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Don't be surprised if you have never heard of "That's Life." It came and
went quickly in 1988.
Jack Lemmon stars as a hypochondriac who is turning 60 and believes death is just around the corner. Of course nothing could be further from the truth. His wife is Julie Andrews as a singer who awaits the results of a test to see if she has cancer. But Lemmon is so wrapped up with his troubles his fails to realize his wife may be the one actually sick.
I know the description makes the film sound down and depressing. Nothing can be further from the truth!! As directed by Blake ("10," "Pink Panther") Edwards, the film is laced with comedy to relieve the tension for the audience as well as Julie Andrews.
This is a film for adults. It tackles real issues in real ways. The performances are all terrific and the mixture of comedy and drama are just right. It makes the film a qualified success.
THAT'S LIFE! is a lovely family drama from 1986 directed by Blake Edwards centering on an affluent family man named Harvey Fairchild (Jack Lemmon)who goes through an emotional roller-coaster due to his approaching 60th birthday. He is so busy wallowing in self-pity and depression that he not even aware of the fact that his wife, Gillian (Julie Andrews) is facing a life-threatening illness. This barely-seen and highly underrated film was an unexpected delight with an intelligent screenplay, sensitive direction by Edwards and a 100-megawatt star performance by Jack Lemmon in the title role. The film wreaks of nepotism with Chris Lemmon playing their oldest son, Blake Edwards' daughter Jennifer and Andrews' daughter, Emma Waltoon also appearing as siblings in the family. There is even a cameo by Lemmon's real life spouse, Felicia Farr, as a fortune teller. The home of Blake Edwards and Julie Andrews is even utilized as the Fairchild family home in the film. Edwards, Andrews, and especially Lemmon fans should definitely give this one a look if they haven't seen it...a quiet, affecting drama that effectively blends the smile and the tear.
"That's Life" is supposed to be a story about a man just on the other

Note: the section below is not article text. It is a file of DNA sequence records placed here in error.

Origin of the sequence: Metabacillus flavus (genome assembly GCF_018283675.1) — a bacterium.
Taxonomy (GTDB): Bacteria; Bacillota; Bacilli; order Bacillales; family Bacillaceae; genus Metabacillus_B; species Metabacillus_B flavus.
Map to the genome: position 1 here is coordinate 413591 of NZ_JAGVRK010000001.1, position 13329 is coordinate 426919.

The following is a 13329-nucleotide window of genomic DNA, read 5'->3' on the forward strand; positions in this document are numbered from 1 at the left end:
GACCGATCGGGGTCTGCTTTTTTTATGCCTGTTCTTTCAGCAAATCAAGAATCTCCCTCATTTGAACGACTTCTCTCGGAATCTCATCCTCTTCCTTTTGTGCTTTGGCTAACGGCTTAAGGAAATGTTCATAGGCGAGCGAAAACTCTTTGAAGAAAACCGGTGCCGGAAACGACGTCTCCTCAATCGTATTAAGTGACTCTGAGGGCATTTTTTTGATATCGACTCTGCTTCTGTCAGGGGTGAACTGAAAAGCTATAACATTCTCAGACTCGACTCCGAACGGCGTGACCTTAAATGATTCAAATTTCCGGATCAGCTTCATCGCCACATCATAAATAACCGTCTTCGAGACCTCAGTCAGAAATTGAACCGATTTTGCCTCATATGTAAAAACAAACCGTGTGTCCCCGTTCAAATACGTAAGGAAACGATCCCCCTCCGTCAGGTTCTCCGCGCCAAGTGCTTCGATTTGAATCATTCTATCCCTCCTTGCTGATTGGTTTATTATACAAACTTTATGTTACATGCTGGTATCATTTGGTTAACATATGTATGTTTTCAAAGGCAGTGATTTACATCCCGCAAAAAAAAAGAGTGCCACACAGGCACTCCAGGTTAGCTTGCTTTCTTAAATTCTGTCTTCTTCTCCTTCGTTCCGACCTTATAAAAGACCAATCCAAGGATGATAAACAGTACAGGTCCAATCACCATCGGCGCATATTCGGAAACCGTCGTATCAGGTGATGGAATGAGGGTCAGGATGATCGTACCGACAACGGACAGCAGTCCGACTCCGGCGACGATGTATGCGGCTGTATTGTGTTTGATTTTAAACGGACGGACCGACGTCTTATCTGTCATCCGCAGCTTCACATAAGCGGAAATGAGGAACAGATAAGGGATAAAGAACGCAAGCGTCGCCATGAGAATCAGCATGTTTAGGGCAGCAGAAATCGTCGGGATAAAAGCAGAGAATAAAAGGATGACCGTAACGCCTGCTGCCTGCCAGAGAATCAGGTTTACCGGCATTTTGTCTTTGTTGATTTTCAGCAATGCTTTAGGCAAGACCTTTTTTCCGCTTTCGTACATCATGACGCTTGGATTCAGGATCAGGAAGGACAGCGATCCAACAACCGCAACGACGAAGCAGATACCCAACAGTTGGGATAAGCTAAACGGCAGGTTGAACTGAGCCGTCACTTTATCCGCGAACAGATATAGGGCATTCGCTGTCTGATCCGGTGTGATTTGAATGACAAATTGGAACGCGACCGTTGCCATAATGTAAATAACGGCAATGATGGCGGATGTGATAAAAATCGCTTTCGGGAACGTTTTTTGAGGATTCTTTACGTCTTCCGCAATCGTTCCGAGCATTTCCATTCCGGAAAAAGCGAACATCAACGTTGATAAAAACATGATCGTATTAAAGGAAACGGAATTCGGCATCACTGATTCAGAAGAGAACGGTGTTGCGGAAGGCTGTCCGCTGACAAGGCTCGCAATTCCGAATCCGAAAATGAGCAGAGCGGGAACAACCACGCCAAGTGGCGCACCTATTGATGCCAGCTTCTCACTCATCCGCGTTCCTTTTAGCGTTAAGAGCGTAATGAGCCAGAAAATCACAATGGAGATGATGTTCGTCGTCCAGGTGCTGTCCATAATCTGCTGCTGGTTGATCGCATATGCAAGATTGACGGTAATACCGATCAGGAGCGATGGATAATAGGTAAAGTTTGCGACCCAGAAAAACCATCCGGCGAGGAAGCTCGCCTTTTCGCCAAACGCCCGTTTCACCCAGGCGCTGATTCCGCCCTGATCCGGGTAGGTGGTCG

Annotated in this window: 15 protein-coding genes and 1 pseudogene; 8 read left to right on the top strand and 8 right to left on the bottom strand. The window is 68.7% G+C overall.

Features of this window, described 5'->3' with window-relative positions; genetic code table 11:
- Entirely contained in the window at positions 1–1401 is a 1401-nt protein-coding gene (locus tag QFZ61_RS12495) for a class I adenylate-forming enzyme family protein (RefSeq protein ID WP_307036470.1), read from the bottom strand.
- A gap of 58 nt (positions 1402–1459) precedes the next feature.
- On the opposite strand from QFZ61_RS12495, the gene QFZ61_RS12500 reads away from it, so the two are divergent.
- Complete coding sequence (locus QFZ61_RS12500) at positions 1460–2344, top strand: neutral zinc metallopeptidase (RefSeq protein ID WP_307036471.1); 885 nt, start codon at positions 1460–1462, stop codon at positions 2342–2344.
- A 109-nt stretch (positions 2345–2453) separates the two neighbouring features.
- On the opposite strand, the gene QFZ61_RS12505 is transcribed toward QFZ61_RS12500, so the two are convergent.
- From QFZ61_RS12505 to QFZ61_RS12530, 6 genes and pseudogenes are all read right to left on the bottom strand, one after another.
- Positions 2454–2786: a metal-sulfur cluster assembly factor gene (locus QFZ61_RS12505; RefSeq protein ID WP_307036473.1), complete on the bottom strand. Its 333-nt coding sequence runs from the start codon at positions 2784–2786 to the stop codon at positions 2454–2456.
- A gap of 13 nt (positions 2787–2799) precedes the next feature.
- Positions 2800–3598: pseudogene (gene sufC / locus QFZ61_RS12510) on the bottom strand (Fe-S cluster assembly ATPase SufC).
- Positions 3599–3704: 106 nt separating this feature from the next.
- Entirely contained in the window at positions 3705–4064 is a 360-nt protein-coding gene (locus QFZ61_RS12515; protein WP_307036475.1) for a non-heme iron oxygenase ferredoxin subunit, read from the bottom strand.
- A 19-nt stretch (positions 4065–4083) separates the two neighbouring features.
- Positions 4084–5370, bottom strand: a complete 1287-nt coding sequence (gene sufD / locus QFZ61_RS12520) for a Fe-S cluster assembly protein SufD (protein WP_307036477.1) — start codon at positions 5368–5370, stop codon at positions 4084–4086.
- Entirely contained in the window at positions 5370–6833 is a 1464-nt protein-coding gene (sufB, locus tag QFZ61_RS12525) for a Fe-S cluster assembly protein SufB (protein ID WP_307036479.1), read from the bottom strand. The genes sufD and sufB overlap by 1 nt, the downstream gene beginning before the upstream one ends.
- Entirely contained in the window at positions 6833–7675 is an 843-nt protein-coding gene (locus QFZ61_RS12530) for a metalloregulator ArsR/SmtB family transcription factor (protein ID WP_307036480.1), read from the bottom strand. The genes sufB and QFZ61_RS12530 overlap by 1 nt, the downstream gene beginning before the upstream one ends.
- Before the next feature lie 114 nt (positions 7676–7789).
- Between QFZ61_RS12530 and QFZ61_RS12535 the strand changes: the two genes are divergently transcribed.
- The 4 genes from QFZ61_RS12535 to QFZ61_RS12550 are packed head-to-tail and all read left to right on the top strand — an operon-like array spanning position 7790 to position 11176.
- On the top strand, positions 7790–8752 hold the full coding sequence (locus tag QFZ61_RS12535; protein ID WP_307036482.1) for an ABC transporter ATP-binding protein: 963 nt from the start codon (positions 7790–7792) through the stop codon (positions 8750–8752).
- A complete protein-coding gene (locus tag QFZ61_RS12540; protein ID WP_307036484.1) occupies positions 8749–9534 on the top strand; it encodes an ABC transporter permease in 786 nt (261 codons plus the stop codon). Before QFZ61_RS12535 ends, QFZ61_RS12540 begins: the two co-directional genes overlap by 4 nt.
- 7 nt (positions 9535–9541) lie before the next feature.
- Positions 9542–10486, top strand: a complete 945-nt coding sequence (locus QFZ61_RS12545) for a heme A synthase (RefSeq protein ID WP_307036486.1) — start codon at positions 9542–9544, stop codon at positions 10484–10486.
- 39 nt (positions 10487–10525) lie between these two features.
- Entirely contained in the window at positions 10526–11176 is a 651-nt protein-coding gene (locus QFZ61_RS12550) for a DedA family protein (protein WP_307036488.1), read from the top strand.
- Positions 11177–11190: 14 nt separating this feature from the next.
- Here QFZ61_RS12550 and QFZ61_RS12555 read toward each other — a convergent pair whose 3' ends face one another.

side of a middle age crisis on his way to a breakdown. It stars Jack
Lemmon who plays middle aged men on their way to a breakdown better
than anyone. Julie Andrews is his loving, supportive wife, who is going
through a crisis of her own. Directed by Blake Edwards, I thought this
movie had real potential and couldn't wait to get to the theatre to see
It turned out to be a painfully dull family reunion picture for the Lemmon's and Edwards'. Populated with many of the stars actual children, "That's Life" feels as though you are seeing some type of home movie. Thanks, but I'll stick with my own.
It's hard to feel compassion or sympathy with Harvey Fairchild (Lemmon), when he has a beautiful house, beautiful family that loves him, fancy suits, three martini lunches... you get the picture. But Harvey is helplessly self-centered. Oblivious to all going on around him. He cannot even be happy at the prospect of being a grandparent. Nor does he pick up the signals that his wife may be sick.
Watching Lemmon, I thought that his performance was a cross of "Days of Wine and Roses" and "Save the Tiger". It's all been done before. He is certainly not helped with a lame script by Edwards.
The only saving grace in this movie is Julie Andrews. Stoic, strong, and courageous in the face of her own problems, as well as having to be strong for Harvey. Her performance is the only well-rounded, realistic one in the film.
As for the other members of the Edwards and Lemmon families, the less said the better.
4 out of 10
Many people dislike this film because of its melodramatic sentimentality, but I love it because Lemmon's performance is near perfect. I say this because as we see Harvey Fairchild suffer a mid life crisis, we see Jack Lemmon, the actor, suffer. This film was made in the years when Lemmon was going through problems of his own, with drinking and among other things. Lemmon captured numerous demons through the performance of Harvey, plus I think the film is good in general. Robert Loggia is another favorite of mine and he, along with his Oscar nod in the same year for "Jagged Edge," is simply wonderful as Harvey's friend and priest who drinks as people give their confessions. Sally Kellerman is also a delight.
There are some movies you just get a good feeling about, and this (for me) is one of them. In every comment I've read here, though, no one mentioned the scene between Julie Andrews and Emma Walton, who are mother and daughter in real life and in the movie. Emma's character has just broken up with her boyfriend, and she spends the whole weekend in a bad mood until she finally breaks down crying and must be comforted by Julie's character. Lifetime channel, take note: sappy mother-daughter scenes work out best when you: 1-get real-life mother-daughter pairs and 2-let the mother (regardless of whether #1 is true or not) just speak from her heart. That's what Blake Edwards had enough sense to do, and it makes for one of the most touching mother-daughter scenes ever. Granted, Blake Edwards actually lived with these two people, so he may have had a better knowledge of their relationship and what would work, but most older actresses are mothers and could probably be capable of something similar. The rest of the film is great as well, with great performances all around, and a hilarious rambling from Jack at the beginning while he describes to Julie how his day at work went. This is the first movie that made my laugh and cry simultaniously (when Jack says he wanted to "bicycle himself to death"), and for that and the scene between Julie and Emma, watch this movie. It's way better than the box office will lead you to believe.
*** This review may contain spoilers ***
Submitted for your approval, one Harvey Fairchild. Husband, father,